Chinese Leader of INTERPOL Disappears, Possibly Due to Political Stance

The president of INTERPOL has disappeared while on official business in China, with the nation’s anti-corruption force saying he is currently under investigation for unspecified crimes.

Meng Hongwei, the Chinese vice-minister of public security who has led INTERPOL since 2016, was last seen in Lyon, France on September 20th prior to his planned trip to Beijing. He arrived in China on the 25th of September following brief business in the Nordic countries.

It was on that day that Meng vanished. Following his landing and immediately preceding his disappearance, he sent two messages to his wife, two texts that hint at a horrifying fate. The first read, in Mandarin, “Wait for my call.” The second? A knife emoji.

His wife released the news of her husband’s disappearance Friday, saying she waited so long due to fear of retaliation by the Chinese government. Now under the protection of the French interior ministry, she is aiding French diplomatic efforts to find Hongwei, although her hopes remain low of finding information. In a tearful press conference, she begged the international community and her native country to return her husband to her.

The matter belongs to fairness and justice. The matter belongs to the international community. The matter belongs to the people of my motherland.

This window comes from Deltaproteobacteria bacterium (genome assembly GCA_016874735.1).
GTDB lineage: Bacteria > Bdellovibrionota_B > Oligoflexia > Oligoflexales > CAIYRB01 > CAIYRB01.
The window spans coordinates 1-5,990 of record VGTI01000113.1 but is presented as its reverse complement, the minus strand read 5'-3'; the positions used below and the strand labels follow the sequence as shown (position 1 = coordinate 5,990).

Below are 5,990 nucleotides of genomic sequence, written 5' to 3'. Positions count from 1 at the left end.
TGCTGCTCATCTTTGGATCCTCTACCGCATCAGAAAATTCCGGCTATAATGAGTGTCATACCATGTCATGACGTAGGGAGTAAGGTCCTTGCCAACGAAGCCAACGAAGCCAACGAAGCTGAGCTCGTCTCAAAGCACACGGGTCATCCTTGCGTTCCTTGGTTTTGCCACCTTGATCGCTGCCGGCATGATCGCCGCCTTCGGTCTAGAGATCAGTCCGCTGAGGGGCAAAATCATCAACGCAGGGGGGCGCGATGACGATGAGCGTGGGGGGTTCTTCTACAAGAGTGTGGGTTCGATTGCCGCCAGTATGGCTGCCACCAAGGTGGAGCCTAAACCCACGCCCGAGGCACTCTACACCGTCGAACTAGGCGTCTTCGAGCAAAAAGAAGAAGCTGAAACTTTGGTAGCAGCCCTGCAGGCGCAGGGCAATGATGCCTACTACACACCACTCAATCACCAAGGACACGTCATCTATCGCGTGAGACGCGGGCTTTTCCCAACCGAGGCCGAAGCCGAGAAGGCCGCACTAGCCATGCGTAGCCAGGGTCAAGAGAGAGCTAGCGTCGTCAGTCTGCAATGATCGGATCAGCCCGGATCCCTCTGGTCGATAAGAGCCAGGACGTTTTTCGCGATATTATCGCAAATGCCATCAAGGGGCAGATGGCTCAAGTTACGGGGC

The international police agency has formally requested that China clarify the current status of Hongwei, saying they fear for the wellbeing of their president. They continue to work with both Chinese and French authorities to reach an “equitable solution” to the current crisis. The president does not intervene in the day-to-day operations of INTERPOL, which are instead run by Secretary-General Juergen Stock, and the agency has no authority to issue arrest warrants or conduct policing activities independent of national-level approval.

The Chinese government’s anti-corruption force, the National Supervision Commission, is nominally tasked with rooting out corruption among Chinese public servants. International observers, including groups like Transparency International, worry that the government’s recent efforts to drive out corruption are merely smokescreens to obfuscate the silencing of political opponents and the Communist Party’s consolidation of power. Hongwei may be the latest victim of these initiatives, as he purportedly voiced criticism of President Jinping while serving in Lyon.

Following Hongwei’s election in 2016, human rights groups feared that he would use his new power to silence political dissidents within China, namely the Uyghurs, Tibetans, Taiwanese, and Han reformers. The abduction may show that Hongwei remains at the mercy of the government’s whims or is having his disloyalty punished by the oppressive regime.

The final line of Hongwei’s wife’s press conference reads, “In China, what happened? I’m not sure.” The international community shares in her uncertainty — and his powerlessness.

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